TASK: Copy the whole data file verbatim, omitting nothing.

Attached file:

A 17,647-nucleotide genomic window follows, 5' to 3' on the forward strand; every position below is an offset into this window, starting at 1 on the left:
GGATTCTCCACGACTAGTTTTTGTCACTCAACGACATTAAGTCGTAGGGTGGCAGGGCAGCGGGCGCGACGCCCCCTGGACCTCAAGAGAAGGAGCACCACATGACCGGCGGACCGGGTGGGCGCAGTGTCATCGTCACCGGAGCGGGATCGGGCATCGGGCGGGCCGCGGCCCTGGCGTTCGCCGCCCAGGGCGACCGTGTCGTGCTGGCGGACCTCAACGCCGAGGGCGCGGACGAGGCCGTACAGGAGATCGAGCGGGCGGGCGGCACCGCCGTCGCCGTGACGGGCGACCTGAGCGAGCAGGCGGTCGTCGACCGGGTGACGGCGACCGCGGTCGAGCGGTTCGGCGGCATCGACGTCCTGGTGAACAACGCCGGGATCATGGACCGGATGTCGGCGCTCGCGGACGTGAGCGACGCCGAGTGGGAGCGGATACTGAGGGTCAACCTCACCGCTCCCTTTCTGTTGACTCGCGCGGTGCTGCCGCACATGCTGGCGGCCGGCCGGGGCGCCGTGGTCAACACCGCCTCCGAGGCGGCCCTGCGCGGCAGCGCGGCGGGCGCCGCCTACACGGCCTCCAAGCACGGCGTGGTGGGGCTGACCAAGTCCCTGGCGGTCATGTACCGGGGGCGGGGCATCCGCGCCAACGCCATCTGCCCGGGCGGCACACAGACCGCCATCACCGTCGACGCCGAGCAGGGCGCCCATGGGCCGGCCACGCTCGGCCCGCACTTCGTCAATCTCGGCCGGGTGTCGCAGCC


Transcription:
A 17,647-nucleotide genomic window follows, 5' to 3' on the forward strand; every position below is an offset into this window, starting at 1 on the left:
GGATTCTCCACGACTAGTTTTTGTCACTCAACGACATTAAGTCGTAGGGTGGCAGGGCAGCGGGCGCGACGCCCCCTGGACCTCAAGAGAAGGAGCACCACATGACCGGCGGACCGGGTGGGCGCAGTGTCATCGTCACCGGAGCGGGATCGGGCATCGGGCGGGCCGCGGCCCTGGCGTTCGCCGCCCAGGGCGACCGTGTCGTGCTGGCGGACCTCAACGCCGAGGGCGCGGACGAGGCCGTACAGGAGATCGAGCGGGCGGGCGGCACCGCCGTCGCCGTGACGGGCGACCTGAGCGAGCAGGCGGTCGTCGACCGGGTGACGGCGACCGCGGTCGAGCGGTTCGGCGGCATCGACGTCCTGGTGAACAACGCCGGGATCATGGACCGGATGTCGGCGCTCGCGGACGTGAGCGACGCCGAGTGGGAGCGGATACTGAGGGTCAACCTCACCGCTCCCTTTCTGTTGACTCGCGCGGTGCTGCCGCACATGCTGGCGGCCGGCCGGGGCGCCGTGGTCAACACCGCCTCCGAGGCGGCCCTGCGCGGCAGCGCGGCGGGCGCCGCCTACACGGCCTCCAAGCACGGCGTGGTGGGGCTGACCAAGTCCCTGGCGGTCATGTACCGGGGGCGGGGCATCCGCGCCAACGCCATCTGCCCGGGCGGCACACAGACCGCCATCACCGTCGACGCCGAGCAGGGCGCCCATGGGCCGGCCACGCTCGGCCCGCACTTCGTCAATCTCGGCCGGGTGTCGCAGCC